Reports


  • 4-October-2017

    English, PDF, 351kb

    The Pursuit of Gender Equality - Key findings for Italy

    Selected findings for Italy from the report "The Pursuit of Gender Equality: An Uphill Battle"

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  • 27-September-2017

    English

    The Italian banking system at a turning point – The Italian View

    The Italian banking system has long since been waiting for a comprehensive reform addressing structural inefficiencies and structural rigidities. As of 2014, the Government has defined a comprehensive reform plan while also tackling the crisis affecting several banks.

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  • 6-September-2017

    English

    The Narrow Path – The Italian View

    Growth in Italy is taking place more slowly than in other Eurozone countries. Public debate about this fact offers several explanations but rarely juxtaposes long-period trends with recent policies.

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  • 13-juin-2017

    Italien, PDF, 263kb

    OECD Employment Outlook 2017: Key finding for Italy (in Italian)

    In Italia, la percentuale di occupati rispetto al totale della popolazione di età compresa tra i 15 e i 74 anni è tornata quasi al livello pre-crisi, ma al 49,9% resta il terzo tasso più basso tra i paesi OCSE.

  • 28-March-2017

    English

    Tax and Skills: Key findings for all countries

    These country specific notes provide figures and commentary from the Taxation and Skills publication that examines how tax policy can encourage skills development in OECD countries.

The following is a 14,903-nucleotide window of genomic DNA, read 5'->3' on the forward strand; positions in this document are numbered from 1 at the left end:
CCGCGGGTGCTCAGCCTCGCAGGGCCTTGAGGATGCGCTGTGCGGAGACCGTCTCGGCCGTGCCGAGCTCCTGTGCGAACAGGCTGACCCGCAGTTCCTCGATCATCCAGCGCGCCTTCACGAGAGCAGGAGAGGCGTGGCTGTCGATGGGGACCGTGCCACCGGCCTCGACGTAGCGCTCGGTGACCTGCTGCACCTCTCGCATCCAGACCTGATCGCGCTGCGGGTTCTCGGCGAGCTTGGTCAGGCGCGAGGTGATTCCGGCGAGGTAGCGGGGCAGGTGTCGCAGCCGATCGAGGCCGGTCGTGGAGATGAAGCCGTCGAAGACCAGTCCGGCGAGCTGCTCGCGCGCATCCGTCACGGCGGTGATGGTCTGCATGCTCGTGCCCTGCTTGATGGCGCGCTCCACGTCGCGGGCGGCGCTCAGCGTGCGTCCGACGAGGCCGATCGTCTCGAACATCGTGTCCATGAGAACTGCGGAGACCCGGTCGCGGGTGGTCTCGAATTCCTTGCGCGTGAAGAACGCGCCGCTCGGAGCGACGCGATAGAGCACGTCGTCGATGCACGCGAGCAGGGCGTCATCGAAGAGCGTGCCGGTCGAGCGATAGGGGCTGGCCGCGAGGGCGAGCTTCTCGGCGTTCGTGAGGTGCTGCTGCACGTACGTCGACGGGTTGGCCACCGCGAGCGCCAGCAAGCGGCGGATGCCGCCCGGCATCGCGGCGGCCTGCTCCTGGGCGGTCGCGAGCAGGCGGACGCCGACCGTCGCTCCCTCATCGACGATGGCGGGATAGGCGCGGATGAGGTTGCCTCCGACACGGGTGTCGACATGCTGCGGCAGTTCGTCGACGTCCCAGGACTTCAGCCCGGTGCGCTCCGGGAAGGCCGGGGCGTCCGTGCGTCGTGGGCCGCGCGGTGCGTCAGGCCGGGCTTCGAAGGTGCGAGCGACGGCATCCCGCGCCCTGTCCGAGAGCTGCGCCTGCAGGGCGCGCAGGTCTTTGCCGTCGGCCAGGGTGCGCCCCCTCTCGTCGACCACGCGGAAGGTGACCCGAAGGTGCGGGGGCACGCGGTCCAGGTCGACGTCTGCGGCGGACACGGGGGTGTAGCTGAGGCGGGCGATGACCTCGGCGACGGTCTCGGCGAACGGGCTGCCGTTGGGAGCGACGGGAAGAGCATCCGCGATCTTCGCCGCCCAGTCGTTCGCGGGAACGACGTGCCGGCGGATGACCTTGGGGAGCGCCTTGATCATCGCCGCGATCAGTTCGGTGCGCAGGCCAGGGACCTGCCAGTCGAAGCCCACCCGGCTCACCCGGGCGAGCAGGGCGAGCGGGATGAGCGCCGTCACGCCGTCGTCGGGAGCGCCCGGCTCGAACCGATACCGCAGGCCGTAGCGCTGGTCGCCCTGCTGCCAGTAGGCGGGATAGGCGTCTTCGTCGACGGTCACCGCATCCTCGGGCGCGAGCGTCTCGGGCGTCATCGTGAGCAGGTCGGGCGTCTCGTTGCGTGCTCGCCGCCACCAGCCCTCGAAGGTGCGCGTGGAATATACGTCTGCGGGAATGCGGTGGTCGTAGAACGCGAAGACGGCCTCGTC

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  • 21-mars-2017

    Français

    Italie - Convention de l'OCDE sur la lutte contre la corruption

    Cette page contient toutes les informations se rapportant à la mise en oeuvrede la Convention de l’OCDE sur la lutte contre la corruption en Italie.

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  • 28-February-2017

    English

    Italy’s reforms are paying off but challenges remain

    Italy is recovering after a deep and long recession. Structural reforms, accommodative monetary and fiscal conditions, and low commodity prices have spearheaded the ongoing economic recovery.

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  • 15-February-2017

    English

    OECD Economic Surveys: Italy 2017

    Italy is recovering from a deep and long recession. Structural reforms, accommodative monetary and fiscal conditions, and low commodity prices have helped the economy to turn the corner. The Jobs Act, part of a wide and ambitious structural reform programme, and social security contribution exemptions have improved the labour market and raised employment. Yet, the recovery remains weak and productivity continues to decline. Returning the banking system to health will be crucial to revive growth and private investment. More investment in infrastructure will be essential to raise productivity. The government has made significant progress on tackling structural impediments to growth and productivity. Yet public-administration inefficiencies, slow judicial processes, poorly designed regulation and weak competition still make it difficult to do business in Italy. Labour and capital resources are trapped in low-productivity firms, which hold down wages and well-being. Innovative start-ups and SMEs continue to suffer from difficult access to bank and equity finance. Literacy scores are low and job-skill mismatch is one of the highest among OECD countries, depressing earnings and well-being. Many workers are under-skilled in the jobs they hold, highlighting mismatches between workers skills and those required by employers. Improving the education system and labour market policies are crucial to raising real wages, job satisfaction and living standards. The Jobs Act and the Good School reform go in the right direction and need to be fully implemented.